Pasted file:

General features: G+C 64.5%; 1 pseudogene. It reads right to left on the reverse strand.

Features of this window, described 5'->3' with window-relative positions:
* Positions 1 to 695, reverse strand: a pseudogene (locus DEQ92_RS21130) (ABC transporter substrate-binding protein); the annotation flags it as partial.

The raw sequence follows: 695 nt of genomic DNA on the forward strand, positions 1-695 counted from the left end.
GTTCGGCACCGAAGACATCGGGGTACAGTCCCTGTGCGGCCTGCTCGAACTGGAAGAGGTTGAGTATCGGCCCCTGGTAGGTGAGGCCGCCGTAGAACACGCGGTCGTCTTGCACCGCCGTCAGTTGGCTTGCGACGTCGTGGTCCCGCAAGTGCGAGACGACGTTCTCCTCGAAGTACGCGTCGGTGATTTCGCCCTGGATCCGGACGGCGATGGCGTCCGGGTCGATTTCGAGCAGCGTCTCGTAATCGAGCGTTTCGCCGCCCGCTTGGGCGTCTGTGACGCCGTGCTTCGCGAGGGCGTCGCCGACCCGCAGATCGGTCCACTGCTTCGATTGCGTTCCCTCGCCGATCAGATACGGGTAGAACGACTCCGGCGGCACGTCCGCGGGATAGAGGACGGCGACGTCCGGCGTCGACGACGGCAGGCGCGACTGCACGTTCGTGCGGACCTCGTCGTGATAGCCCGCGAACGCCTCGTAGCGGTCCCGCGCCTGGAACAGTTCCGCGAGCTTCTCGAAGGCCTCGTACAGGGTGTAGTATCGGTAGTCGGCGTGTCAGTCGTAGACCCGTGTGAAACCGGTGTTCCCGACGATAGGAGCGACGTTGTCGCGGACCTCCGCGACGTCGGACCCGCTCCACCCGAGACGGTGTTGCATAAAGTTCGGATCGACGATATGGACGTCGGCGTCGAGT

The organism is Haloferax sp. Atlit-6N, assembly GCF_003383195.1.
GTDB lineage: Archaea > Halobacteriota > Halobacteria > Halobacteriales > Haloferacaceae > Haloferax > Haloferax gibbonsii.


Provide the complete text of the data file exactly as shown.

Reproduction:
General features: G+C 64.5%; 1 pseudogene. It reads right to left on the reverse strand.

Features of this window, described 5'->3' with window-relative positions:
* Positions 1 to 695, reverse strand: a pseudogene (locus DEQ92_RS21130) (ABC transporter substrate-binding protein); the annotation flags it as partial.

The raw sequence follows: 695 nt of genomic DNA on the forward strand, positions 1-695 counted from the left end.
GTTCGGCACCGAAGACATCGGGGTACAGTCCCTGTGCGGCCTGCTCGAACTGGAAGAGGTTGAGTATCGGCCCCTGGTAGGTGAGGCCGCCGTAGAACACGCGGTCGTCTTGCACCGCCGTCAGTTGGCTTGCGACGTCGTGGTCCCGCAAGTGCGAGACGACGTTCTCCTCGAAGTACGCGTCGGTGATTTCGCCCTGGATCCGGACGGCGATGGCGTCCGGGTCGATTTCGAGCAGCGTCTCGTAATCGAGCGTTTCGCCGCCCGCTTGGGCGTCTGTGACGCCGTGCTTCGCGAGGGCGTCGCCGACCCGCAGATCGGTCCACTGCTTCGATTGCGTTCCCTCGCCGATCAGATACGGGTAGAACGACTCCGGCGGCACGTCCGCGGGATAGAGGACGGCGACGTCCGGCGTCGACGACGGCAGGCGCGACTGCACGTTCGTGCGGACCTCGTCGTGATAGCCCGCGAACGCCTCGTAGCGGTCCCGCGCCTGGAACAGTTCCGCGAGCTTCTCGAAGGCCTCGTACAGGGTGTAGTATCGGTAGTCGGCGTGTCAGTCGTAGACCCGTGTGAAACCGGTGTTCCCGACGATAGGAGCGACGTTGTCGCGGACCTCCGCGACGTCGGACCCGCTCCACCCGAGACGGTGTTGCATAAAGTTCGGATCGACGATATGGACGTCGGCGTCGAGT

The organism is Haloferax sp. Atlit-6N, assembly GCF_003383195.1.
GTDB lineage: Archaea > Halobacteriota > Halobacteria > Halobacteriales > Haloferacaceae > Haloferax > Haloferax gibbonsii.